Tuesday, December 1, 2015

Obama tells Russia, Turkey to focus on ISIS


US President Barack Obama speaks during a news conference at COP21 in Paris. (Evan Vucci, AP)
US President Barack Obama speaks during a news conference at COP21 in Paris. (Evan Vucci, AP)

Brussels - US President Barack Obama led calls on Tuesday for Turkey and Russia to end their dispute over the downing of a Russian fighter jet and focus instead on Islamic State (ISIS), the real enemy.
Nato chief Jens Stoltenberg urged key ally Turkey and Russia to change tack and find ways to avoid a repeat of an incident which threatens to scupper efforts to forge a common front against ISIS after the group's attacks in Paris left 130 dead.
Obama was frank about what both sides should do.
"I want to be very clear: Turkey is a Nato ally. The US supports Turkish rights to defend itself and its airspace and its territory," Obama said after meeting his Turkish counterpart Recep Tayyip Erdogan in Paris.
"We all have a common enemy and that is ISIL and I want to make sure we focus on that threat," Obama said, using an alternative name for ISIS.
Erdogan, who has demanded that Russian President Vladimir Putin provide evidence to back up charges Ankara trades in oil with IS, said he too was keen to move on.
"We are always willing to resort to the diplomatic language [...] we want to avoid the tensions," he said.
Turkish Prime Minister Ahmet Davutoglu meanwhile said Russia should re-establish communication channels instead of making "baseless accusations" that Ankara shot down the jet to keep hidden oil deals with ISIS which help fund the group's deadly activities.
"We should sit at the table and discuss what to do instead of making baseless accusations," Davutoglu said in Ankara.
Nato urges calm, de-escalation 
For his part, Stoltenberg said: "The focus now should be on how we can de-escalate and calm tensions (and find) mechanisms so that we can avoid the type of incident we saw last week."
He was speaking at the start of a two-day NATO foreign ministers meeting which will review measures adopted by the alliance after the Ukraine crisis to upgrade readiness levels and reassure nervous eastern Europe members who were once ruled from Moscow that the alliance will stand by them.
Stoltenberg says the changes apply globally in what he described as a "dark" security environment, with concerns over Syria looming large.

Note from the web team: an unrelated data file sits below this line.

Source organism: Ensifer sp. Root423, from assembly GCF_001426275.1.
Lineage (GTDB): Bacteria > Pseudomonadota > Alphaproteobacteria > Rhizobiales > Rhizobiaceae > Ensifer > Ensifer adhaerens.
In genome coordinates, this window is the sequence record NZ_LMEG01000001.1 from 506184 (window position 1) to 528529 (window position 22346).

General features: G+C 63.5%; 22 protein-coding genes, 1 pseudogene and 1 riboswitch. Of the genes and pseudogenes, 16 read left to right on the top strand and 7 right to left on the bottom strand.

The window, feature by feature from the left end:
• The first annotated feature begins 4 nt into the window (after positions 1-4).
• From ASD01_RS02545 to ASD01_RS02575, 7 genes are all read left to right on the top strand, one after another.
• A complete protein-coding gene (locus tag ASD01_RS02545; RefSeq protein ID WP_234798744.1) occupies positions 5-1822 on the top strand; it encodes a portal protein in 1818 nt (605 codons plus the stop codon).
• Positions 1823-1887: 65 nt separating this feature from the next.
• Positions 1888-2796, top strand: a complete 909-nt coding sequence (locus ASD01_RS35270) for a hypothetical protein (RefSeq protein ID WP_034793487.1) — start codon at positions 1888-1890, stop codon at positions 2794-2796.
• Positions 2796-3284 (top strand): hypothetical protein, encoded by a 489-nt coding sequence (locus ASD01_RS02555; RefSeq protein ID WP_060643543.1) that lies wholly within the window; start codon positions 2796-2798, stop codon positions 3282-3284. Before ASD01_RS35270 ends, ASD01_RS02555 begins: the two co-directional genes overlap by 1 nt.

He said US-led Nato has supported Turkey in the past and would announce fresh measures shortly, but stressed they were not linked to the downing of the Russian jet along the Syrian border.
Washington and its allies fear the Turkey-Russia stand-off could undercut efforts to reach a political solution to the crisis in Syria, where Moscow backs long-time ally President Bashar al-Assad and Ankara the rebels seeking to oust him.
Obama, Putin conciliatory tone
Obama met Putin on Monday on the sidelines of the climate summit in Paris.
"President Obama expressed his regret for the recent loss of a Russian pilot and crew member," a White House official said after their closed-door meeting.
Turkey has returned to Russia the body of the pilot killed when his plane was shot down by the Turkish air force on November 24 for allegedly violating its airspace along the Syrian border.
Putin said separately he believed "the decision to shoot down our plane was dictated by the desire to protect the oil supply lines to Turkish territory, right to the ports where it is loaded onto tankers".
He had earlier snubbed a request by Erdogan to meet on the sidelines of the UN climate conference in Paris.
"A claim is made through evidence. If there's such evidence, then put it on the table and we will look," Erdogan shot back.
If the allegations were proved true, then he would resign, the president said.
Ankara has also ruled out making an apology demanded by Moscow.
Russia on Monday laid out more details of retaliatory economic sanctions aimed at denting Turkey's key tourism and agricultural sectors.
It will halt fruit and vegetable imports from Turkey after Putin signed a decree banning charter flights and the sale of package holidays, and scrapping Russia's visa-free regime with Ankara.